Function Repository Resource:

# NonNegativeExcessDistribution

Compute the distribution of the amount in excess of a specific value drawn from an underlying distribution

Contributed by: Seth J. Chandler
 ResourceFunction["NonNegativeExcessDistribution"][value,dist] creates a distribution representing the non-negative amount in excess of value drawn from the distribution dist.

## Details

The term "non-negative excess" means the amount not less than zero by which a certain value exceeds another value. Thus, the non-negative excess of 9 over 5 is 4, and the non-negative excess of 3 over 4 is 0.
ResourceFunction["NonNegativeExcessDistribution"] can be useful in modeling the distribution of financial responsibility of higher tiers of insurance (such as excess insurance) or of policyholders for amounts exceeding the limits of insurance.

## Examples

### Basic Examples (3)

Compute the distribution of the amount in excess of 2/3 for a uniform distribution on the interval from 0 to 1:

 In:= Out= Compute the mean of the excess:

 In:= Out= Compute the distribution of the amount in excess of a point for a uniform distribution in four dimensions:

 In:= Out= Compute the mean of the excess:

 In:= Out= Compute the distribution of the amount in excess of 10 for a log-normal distribution with a mean of 9 and a median of 3:

 In:= Out= Compute the mean and standard deviation:

 In:= Out= ### Scope (2)

The function works with discrete distributions:

 In:= Out= In:= Out= One can compute a symbolic non-negative excess distribution from an underlying symbolic univariate distribution:

 In:= Out= Compute various statistics of the resulting distribution:

 In:= Out= Calculate for a numeric value:

 In:= Out= ### Properties and Relations (2)

One can nest non-negative excess distributions. Compute the mean amount owed by an insured who has a primary policy that covers up to 2/3 and a secondary policy that will pay any amount remaining (but not exceeding 1/10) after the primary has paid its 2/3:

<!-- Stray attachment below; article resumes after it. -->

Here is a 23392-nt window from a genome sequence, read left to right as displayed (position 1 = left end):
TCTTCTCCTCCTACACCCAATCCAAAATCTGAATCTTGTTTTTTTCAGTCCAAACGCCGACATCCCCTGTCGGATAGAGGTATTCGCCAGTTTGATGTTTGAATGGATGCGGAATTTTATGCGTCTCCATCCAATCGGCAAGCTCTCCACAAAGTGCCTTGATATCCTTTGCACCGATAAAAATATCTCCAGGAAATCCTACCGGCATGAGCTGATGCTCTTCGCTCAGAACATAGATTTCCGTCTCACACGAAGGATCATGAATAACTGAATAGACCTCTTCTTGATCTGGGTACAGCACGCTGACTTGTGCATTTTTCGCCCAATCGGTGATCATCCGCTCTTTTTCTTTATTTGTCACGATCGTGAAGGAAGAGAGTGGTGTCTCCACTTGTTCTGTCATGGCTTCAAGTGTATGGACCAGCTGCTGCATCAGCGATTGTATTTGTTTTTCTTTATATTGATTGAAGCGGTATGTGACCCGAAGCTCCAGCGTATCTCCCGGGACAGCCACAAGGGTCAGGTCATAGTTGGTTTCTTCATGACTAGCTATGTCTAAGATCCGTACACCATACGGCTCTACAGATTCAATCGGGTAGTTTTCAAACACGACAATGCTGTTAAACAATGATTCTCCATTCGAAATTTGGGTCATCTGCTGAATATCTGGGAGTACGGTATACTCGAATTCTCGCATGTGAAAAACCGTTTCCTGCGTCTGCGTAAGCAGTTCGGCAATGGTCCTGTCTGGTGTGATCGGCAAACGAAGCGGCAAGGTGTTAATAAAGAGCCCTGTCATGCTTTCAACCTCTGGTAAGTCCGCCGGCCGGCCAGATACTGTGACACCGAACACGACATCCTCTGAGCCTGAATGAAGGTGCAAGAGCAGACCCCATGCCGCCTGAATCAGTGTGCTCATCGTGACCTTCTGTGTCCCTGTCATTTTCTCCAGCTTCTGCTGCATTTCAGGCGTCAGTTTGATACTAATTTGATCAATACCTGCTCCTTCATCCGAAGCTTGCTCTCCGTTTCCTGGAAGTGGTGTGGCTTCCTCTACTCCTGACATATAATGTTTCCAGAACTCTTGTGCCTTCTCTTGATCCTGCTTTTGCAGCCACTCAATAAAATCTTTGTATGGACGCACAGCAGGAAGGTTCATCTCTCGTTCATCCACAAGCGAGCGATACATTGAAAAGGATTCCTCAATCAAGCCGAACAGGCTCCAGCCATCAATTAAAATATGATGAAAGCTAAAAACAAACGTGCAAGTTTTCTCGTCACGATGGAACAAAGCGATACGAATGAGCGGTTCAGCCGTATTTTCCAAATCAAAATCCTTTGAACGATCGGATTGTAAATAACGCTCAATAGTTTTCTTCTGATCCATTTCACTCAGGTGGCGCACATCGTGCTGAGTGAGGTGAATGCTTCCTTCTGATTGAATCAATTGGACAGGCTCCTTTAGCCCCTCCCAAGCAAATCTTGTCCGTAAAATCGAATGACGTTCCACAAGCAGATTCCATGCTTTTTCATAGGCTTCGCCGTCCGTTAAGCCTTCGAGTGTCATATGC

In:= Out= In:= Out= The result is no different than if there was a primary policy with a limit of 2/3 and 1/10:

 In:= Out= ### Applications (2)

An excess insurer agrees to pay for damages in excess of \$250,000 suffered by an insured where the distribution of losses is logarithmic, the mean loss is \$10,000, and the median loss is \$2,800. What premium would cause the excess insurer to break even:

 In:= Out= A reinsurer agrees to pay 80% of the excess insurer's loss that is in turn over \$100,000. What premium would cause the reinsurer to break even:

 In:= Out= ### Possible Issues (2)

A mismatch between the dimension of value and the dimension of the distribution dist will gives an invalid distribution:

 In:= Out= When one attempts to work with the resulting distribution errors can occur:

 In:= Out= In:= Out= In:=  Out= ### Neat Examples (6)

Consider a distribution of judgments in a lawsuit that may be modeled as a log-normal distribution:

 In:= Imagine an insurance policy with a limit of 20 and consider the expected positions of the insurer and insured:

 In:= Out= Now, consider a second distribution with the same mean but a higher median:

 In:= Examine the positions of the insurer and the insured:

 In:= Out= Note the conflict in perspectives. From the perspective of the insurer, the second distribution leaves them in a worse expected position. From the perspective of the insured, the second distribution leaves them in a better position. Plot the difference in case values as the median goes from 1 to 9.9:

 In:= Out= Consider how risk aversion alters the analysis. Suppose that when the insured considers two outputs from a distribution, they focus on the worst case:

 In:= Out= In:= Out= Seth J. Chandler

## Version History

• 1.0.0 – 08 February 2023